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Ask Ellie: Adopted foster kids need modelling of family resilience, love

For the children’s sake, try healing in-law divide
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Advice columnist Ellie Tesher.

Dear Ellie: I’m seeking a spin on your advice given to the woman whose husband’s family ignored her when she needed them most (Nov. 5):

That advice was also very helpful to me. I’d like to take it for my own, too, but relevant to the situation facing my husband and me, regarding our children.

He and I grew our blended family through our adoption of three siblings from foster care. We were the true “Instant Family” and were immediately plunged into a world of trauma, regression, loss, and everything that accompanies it.

The only way we can describe it is that we had 180 pounds of “newborn” (“new” to us) triplets with all the stress and sleepless nights. In the midst of it, my sister-in-law was planning a big family event.

We were extremely nervous about this event where we’d be expected to attend with our children. But they were nowhere near ready to attend, nor could we leave them with a sitter at that time.

They were fully triggered for reactions and the spectrum of behaviours would’ve been too much for anybody else to handle. Plus, they panicked when we went out.

Then an issue at the end of a long day: One of our children had a huge meltdown at school. Then, my SIL started texting me like crazy.

I mentioned that I was very tired and wouldn’t handle the conversation well. Her texting continued, and I blew up. My husband called his sister, the past was brought up, and he blew up.

Next, e-mails started from my mother-in-law and again, I blew up. We refused to attend the event. It resulted in our being ostracized from all family events for the next nine months or so.

I’ve been working through this – but I feel guilty because I no longer want a relationship with them. I don’t care to call, don’t care if I see them, our children don’t know who they are.

I let my husband manage his relationship with his parents.

We were scapegoated by them at the most challenging juncture of our life and I’m having much trouble getting over the hurt caused by people who so believe they’re in the right and we’re wrong. What should I do?”

Still Hurting

I’m betting that the part of my Aug. 5 advice you liked, to the rude family who ignored an overwhelmed new mother’s needs, was to make just “one effort of outreach” to her in-laws, and if they don’t respond, “forget it.”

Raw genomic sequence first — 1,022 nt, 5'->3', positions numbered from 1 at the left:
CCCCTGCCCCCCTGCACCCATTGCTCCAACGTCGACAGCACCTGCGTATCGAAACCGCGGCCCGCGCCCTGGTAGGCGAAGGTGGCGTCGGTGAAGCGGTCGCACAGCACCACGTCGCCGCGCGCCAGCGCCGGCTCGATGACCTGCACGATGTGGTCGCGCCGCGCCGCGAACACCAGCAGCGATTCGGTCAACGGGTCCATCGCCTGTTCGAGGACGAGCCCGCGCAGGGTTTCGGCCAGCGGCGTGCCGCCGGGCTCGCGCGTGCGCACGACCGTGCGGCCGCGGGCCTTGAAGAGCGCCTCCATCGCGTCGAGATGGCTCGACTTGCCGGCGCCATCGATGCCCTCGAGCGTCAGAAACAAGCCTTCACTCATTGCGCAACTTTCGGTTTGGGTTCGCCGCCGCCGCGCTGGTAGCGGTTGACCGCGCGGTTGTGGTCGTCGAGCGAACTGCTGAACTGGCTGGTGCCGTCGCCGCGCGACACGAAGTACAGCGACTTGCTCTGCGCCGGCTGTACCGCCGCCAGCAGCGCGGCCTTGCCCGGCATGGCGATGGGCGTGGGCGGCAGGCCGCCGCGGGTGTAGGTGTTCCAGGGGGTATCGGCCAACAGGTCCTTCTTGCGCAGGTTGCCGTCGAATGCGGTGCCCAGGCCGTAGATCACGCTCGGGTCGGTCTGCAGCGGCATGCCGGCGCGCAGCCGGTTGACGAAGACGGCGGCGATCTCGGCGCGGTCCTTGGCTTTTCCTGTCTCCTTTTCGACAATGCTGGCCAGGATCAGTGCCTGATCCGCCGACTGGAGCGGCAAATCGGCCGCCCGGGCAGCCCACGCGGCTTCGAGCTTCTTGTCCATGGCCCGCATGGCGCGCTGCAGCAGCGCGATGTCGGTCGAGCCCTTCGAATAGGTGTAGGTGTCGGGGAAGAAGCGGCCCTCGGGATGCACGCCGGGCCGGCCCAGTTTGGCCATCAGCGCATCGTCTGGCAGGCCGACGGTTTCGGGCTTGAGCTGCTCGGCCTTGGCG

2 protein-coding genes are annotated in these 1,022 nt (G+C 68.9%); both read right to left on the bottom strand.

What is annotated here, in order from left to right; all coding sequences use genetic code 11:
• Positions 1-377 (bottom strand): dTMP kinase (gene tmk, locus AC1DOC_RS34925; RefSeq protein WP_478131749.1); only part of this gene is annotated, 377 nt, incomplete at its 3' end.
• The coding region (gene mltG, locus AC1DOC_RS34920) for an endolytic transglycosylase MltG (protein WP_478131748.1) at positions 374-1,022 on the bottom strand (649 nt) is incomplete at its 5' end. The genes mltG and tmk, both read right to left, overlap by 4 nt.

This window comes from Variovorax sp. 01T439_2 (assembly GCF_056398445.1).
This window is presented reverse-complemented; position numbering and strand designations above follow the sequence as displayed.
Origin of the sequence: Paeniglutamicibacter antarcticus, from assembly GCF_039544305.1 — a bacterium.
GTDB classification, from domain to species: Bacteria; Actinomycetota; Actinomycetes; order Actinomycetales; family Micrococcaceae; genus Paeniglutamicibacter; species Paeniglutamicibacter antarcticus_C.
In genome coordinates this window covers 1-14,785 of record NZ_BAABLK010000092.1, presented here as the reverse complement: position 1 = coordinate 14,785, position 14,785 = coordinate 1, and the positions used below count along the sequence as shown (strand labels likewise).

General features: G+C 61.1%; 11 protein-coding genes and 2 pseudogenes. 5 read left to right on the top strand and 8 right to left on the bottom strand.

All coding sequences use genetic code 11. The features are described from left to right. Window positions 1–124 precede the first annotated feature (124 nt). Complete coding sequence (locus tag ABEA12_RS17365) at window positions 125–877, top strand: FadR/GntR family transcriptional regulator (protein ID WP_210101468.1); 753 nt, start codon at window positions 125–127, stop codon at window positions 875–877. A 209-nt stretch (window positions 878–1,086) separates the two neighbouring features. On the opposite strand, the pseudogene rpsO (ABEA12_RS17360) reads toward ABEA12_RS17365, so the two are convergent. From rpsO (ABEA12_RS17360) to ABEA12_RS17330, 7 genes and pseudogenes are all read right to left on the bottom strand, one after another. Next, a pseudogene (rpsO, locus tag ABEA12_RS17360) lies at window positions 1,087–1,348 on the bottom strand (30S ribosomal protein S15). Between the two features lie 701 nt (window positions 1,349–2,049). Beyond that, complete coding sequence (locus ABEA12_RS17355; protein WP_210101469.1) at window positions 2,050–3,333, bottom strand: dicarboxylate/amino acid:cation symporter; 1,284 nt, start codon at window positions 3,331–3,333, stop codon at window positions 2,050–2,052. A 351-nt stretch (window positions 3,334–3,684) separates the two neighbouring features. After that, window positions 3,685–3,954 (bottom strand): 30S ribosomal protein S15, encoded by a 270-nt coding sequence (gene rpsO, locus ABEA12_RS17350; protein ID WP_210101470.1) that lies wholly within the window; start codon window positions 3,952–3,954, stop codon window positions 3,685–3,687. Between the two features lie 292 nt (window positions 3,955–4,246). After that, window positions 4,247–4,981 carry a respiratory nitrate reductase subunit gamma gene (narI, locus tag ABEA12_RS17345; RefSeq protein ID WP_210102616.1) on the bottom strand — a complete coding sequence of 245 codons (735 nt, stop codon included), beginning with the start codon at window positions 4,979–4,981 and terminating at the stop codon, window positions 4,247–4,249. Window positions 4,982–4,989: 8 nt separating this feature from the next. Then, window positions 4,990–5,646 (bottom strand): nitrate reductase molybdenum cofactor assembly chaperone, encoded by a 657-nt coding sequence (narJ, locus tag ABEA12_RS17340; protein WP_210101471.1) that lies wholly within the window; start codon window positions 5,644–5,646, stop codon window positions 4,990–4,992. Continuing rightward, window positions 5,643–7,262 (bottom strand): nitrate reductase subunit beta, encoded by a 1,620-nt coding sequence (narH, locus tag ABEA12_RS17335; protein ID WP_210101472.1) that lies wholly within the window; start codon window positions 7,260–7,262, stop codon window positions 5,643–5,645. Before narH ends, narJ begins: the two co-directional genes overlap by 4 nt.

But their situation and yours are different. You and your husband have taken on the demanding task of reassuring three traumatized siblings from foster care, that they’re now part of a loving family.

A huge effort of teaching and modelling family resilience and love, is now a crucial need.

While it’s harder to demonstrate when your extended family includes in-laws who don’t empathize with you, many families who, say, gather at Christmas, include some difficult members.

Still, we make a fuss about family togetherness and hope for its benefits.

So, for the children’s sake, I suggest you try healing this in-law divide. Slowly introduce the children to the idea of extended family.

Meanwhile, apologize for blowing up at the SIL and MIL, just to move forward. Then slowly, and only when they’re ready, introduce the children, perhaps even one at a time.

If it doesn’t go well, withdraw immediately. They need the truth about who they can and cannot trust.

Feedback regarding the man who never accepted his wife’s having lied that she was a virgin when they married 48 years ago (October 23):

Reader: “He should be told that his misogynistic belief that he held the rights to his wife’s virginity needs to be left in the past.

“Instead of feeling duped and cheated (which never happened as it was pre-marriage) he got a wife who knew what she likes and brought it to the bedroom.

“If his regrets were to be anything it’s in shutting down the intimacy between them and wasting a whole lot of time that could have been spent having a lot more fun. Shame on him for making his wife feel so less than, and unworthy, that she had an emotional breakdown. What a narcissistic “gas-lighter.”

“There’s absolutely nothing to forgive. She didn’t tell him because he created an environment where she couldn’t share that side of herself without shame.”

Ellie’s tip of the day

If family tensions are affecting those fragile or overwhelmed, withdraw.

Send relationship questions to ellie@thestar.ca.

Follow @ellieadvice.